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School Facilities

Educators have long been aware that conditions in school buildings directly affect readiness to learn, student achievement, teaching quality, access to rigorous curriculum, and other issues. Research confirms that students learn best in an environment that is healthy, comfortable, naturally lit, clean, and in good repair.

ELC’s advocacy has led to the creation of one of the largest and most comprehensive school construction programs in the nation. In the landmark Abbott v. Burke case, the New Jersey Supreme Court required that every school building in the State’s poorest urban districts be made safe, healthy, and educationally adequate. In 1998, the Court ordered the State of New Jersey to manage and fully fund a comprehensive plan to improve all school buildings in these districts. For the first time, the State assumed direct responsibility for the physical condition and educational adequacy of local preschool, primary and secondary school facilities.

In 2000, the Legislature adopted the Educational Facilities Construction and Financing Act (EFCFA) to implement the Abbott facilities mandates. In 2002, the State, through the Schools Development Authority (SDA; originally the Schools Construction Corporation), began financing new and renovated school construction projects statewide. Since 2002, over 100 new schools have been opened in urban districts, and a substantial number of health and safety repairs have been made to existing urban schools. In addition, the SDA has made hundreds of grants to support school construction projects in the remaining districts throughout the state. (Click here for a complete history of the program.)

Current Issues

In 2007, the New Jersey Legislature amended EFCFA to reform the governance structure of the SDA and make other program improvements, including delegating management of construction projects directly to urban districts. The SDA announced in 2005 that it had committed the first round of $8.6 billion in construction financing and that additional funding was required through authorization of the State Legislature. In 2008, following three separate actions filed by ELC to enforce the Abbott facilities order, the Legislature approved another $3.9 billion in school construction funding. As of 2010, the SDA has approximately $4 billion in unspent funds to continue needed projects.ELC continues to closely monitor implementation of the school construction program.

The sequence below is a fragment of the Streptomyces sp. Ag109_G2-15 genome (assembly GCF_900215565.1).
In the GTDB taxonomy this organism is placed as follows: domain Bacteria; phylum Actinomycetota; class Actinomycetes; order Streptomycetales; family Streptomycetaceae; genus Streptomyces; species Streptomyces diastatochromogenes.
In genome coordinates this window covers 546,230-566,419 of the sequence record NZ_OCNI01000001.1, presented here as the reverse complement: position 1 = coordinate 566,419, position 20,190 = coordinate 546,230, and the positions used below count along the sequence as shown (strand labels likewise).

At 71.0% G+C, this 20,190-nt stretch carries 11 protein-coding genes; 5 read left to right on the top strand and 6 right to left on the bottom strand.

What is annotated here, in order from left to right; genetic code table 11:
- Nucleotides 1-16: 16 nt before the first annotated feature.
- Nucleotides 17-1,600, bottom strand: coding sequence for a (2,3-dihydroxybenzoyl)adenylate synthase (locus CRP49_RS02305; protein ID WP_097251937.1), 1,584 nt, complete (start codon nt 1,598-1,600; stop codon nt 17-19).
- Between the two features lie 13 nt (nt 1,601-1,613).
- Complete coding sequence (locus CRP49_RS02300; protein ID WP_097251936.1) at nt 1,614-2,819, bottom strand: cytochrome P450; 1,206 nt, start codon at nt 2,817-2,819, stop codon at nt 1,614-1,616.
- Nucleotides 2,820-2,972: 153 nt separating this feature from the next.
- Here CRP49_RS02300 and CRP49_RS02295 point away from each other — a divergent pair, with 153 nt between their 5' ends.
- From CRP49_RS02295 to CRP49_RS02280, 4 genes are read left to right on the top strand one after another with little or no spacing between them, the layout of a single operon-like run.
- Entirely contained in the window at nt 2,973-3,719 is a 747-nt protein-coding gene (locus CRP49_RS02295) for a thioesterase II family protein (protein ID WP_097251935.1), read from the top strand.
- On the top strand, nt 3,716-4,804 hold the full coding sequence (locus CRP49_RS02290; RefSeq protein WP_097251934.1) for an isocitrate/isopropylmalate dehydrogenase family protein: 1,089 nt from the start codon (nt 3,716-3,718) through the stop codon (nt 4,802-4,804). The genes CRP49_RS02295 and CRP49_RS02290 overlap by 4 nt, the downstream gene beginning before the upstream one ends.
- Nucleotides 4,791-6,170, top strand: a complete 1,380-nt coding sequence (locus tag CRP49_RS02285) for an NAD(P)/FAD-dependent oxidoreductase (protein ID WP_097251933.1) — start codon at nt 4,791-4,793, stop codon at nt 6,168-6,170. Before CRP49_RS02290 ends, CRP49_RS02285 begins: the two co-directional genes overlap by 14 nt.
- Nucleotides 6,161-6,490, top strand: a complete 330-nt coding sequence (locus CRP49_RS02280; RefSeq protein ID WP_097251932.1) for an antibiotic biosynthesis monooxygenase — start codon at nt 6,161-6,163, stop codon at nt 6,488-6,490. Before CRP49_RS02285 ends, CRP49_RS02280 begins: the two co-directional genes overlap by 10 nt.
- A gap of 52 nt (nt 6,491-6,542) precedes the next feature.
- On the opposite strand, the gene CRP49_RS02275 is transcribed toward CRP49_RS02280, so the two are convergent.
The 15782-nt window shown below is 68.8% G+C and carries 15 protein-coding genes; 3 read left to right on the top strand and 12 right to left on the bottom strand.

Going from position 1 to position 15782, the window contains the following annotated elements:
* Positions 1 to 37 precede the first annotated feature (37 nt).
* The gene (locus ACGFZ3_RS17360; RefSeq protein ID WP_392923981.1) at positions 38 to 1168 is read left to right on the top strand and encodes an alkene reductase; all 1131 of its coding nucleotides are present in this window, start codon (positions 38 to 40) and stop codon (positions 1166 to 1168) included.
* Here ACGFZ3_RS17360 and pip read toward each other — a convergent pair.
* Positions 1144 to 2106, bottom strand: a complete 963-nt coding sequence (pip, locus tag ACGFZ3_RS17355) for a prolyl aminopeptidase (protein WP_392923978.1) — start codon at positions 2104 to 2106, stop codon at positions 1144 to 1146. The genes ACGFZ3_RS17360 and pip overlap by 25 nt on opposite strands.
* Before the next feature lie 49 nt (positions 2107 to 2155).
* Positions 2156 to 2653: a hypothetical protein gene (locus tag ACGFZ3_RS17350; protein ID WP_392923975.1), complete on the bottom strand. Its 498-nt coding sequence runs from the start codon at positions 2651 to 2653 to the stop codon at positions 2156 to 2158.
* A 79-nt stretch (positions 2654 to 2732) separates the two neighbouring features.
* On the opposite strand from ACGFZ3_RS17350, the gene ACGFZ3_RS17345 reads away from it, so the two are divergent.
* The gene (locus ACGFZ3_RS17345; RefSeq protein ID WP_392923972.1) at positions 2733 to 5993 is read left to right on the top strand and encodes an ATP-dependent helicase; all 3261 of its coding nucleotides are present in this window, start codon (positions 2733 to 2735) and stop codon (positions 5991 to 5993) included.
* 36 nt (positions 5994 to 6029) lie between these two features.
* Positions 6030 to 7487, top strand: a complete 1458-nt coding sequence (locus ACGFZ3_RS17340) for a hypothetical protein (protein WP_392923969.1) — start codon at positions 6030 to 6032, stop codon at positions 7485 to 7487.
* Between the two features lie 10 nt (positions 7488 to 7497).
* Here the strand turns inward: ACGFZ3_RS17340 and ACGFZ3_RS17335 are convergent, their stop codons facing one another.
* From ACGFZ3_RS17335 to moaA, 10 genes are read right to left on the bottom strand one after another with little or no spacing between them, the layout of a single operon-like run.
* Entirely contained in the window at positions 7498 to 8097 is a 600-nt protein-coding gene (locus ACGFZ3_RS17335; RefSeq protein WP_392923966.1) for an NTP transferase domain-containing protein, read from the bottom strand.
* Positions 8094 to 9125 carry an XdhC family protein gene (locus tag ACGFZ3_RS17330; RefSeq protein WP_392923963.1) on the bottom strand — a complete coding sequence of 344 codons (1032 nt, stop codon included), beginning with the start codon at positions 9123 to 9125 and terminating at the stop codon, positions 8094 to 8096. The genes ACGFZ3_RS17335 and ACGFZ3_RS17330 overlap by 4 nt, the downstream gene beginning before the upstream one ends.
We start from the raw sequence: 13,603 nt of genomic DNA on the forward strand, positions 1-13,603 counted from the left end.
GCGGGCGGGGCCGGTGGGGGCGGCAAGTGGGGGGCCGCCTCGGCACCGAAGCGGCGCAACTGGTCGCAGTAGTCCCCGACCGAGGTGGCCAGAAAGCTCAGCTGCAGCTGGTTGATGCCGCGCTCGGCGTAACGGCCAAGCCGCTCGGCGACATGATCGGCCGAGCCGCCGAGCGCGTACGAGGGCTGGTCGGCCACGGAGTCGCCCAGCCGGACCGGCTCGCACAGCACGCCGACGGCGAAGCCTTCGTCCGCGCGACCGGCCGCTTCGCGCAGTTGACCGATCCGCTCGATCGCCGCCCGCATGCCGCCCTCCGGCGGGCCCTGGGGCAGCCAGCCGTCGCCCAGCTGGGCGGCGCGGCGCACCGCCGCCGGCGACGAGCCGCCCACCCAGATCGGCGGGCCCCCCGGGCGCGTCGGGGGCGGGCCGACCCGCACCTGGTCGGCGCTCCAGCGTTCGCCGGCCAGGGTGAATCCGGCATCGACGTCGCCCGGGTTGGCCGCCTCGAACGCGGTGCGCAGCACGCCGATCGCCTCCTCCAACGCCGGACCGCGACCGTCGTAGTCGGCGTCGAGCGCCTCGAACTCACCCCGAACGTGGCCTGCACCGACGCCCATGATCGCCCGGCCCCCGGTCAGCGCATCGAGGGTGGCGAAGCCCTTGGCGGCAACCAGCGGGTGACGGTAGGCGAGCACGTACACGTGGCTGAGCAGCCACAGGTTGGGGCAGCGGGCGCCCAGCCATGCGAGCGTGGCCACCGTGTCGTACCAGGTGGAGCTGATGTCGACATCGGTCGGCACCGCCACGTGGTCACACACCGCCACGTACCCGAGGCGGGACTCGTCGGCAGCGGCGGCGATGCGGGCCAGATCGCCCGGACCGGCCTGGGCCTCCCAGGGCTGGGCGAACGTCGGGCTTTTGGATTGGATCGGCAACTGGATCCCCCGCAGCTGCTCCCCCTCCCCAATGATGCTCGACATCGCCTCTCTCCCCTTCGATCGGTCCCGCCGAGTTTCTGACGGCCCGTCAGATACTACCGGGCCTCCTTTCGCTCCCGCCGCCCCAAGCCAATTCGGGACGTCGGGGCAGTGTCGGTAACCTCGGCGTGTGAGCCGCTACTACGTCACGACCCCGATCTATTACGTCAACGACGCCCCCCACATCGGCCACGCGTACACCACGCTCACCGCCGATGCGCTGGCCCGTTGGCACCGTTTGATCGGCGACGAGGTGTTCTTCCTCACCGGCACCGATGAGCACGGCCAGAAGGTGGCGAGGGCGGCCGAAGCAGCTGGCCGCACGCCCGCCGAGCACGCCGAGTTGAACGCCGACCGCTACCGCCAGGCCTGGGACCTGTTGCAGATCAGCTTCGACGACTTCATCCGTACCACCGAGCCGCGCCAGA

ELC is also a founding partner in the national initiative, Building Educational Success Together (BEST), led by the 21st Century School Fund. BEST works to secure the policy changes needed to improve facility conditions for students across the nation and to make schools the center of their communities.

ELC Publications on School Facilities

Safe and Adequate: Using Litigation to Address Inadequate K-12 School Facilities (July 2006)

Long Range Facilities Planning and Design Implementation for Students with Disabilities: A Guide for New Jersey School Districts (September 2005)

Breaking Ground: Rebuilding New Jersey's Urban Schools (April 2004)

Report on the NJ Department of Education Proposed Regulations on Long Range Facilities Plans (February 2004)

For more, visit the Publications page.

Additional Resources

Regulations/Reports

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Significant Cases

In Abbott v. Burke, the New Jersey Supreme Court required that every school building in the State’s poorest urban districts be made safe, healthy, and educationally adequate. In 1998, the Court ordered the State of New Jersey to manage and fully fund a comprehensive plan to improve all school buildings in these districts.

By 2005, the State had exhausted the first round of $6 billion in school construction funds approved by the Legislature to comply with the 1998 Abbott V decree. Costs had escalated, and hundreds of planned projects had been left without funding. In 2005 (Abbott VIII), the Supreme Court ordered the State to fund all costs of facilities remediation and construction.

From 2005 through 2007, plaintiffs filed three motions seeking an order to compel the Legislature to approve additional capital construction financing. In 2005, in Abbott XIV, the Court directed State education officials to report to the Legislature on the amount of funds necessary to undertake outstanding projects. In 2007, in Abbott XVII, the Court dismissed plaintiffs’ motion as “premature,” stating that the Court would not assume that the State “will fail to comply with their constitutional obligations” within the timeframes for adopting the annual State budget. Finally in 2008, in Abbott XVIII, the Court denied plaintiffs motion on the basis of Governor Corzine’s commitment to the Court that additional funds would be approved in the context of the annual State budget.

ELC News Stories on School Facilities

For a complete list of stories, visit the School Facilities section of the News Archives page.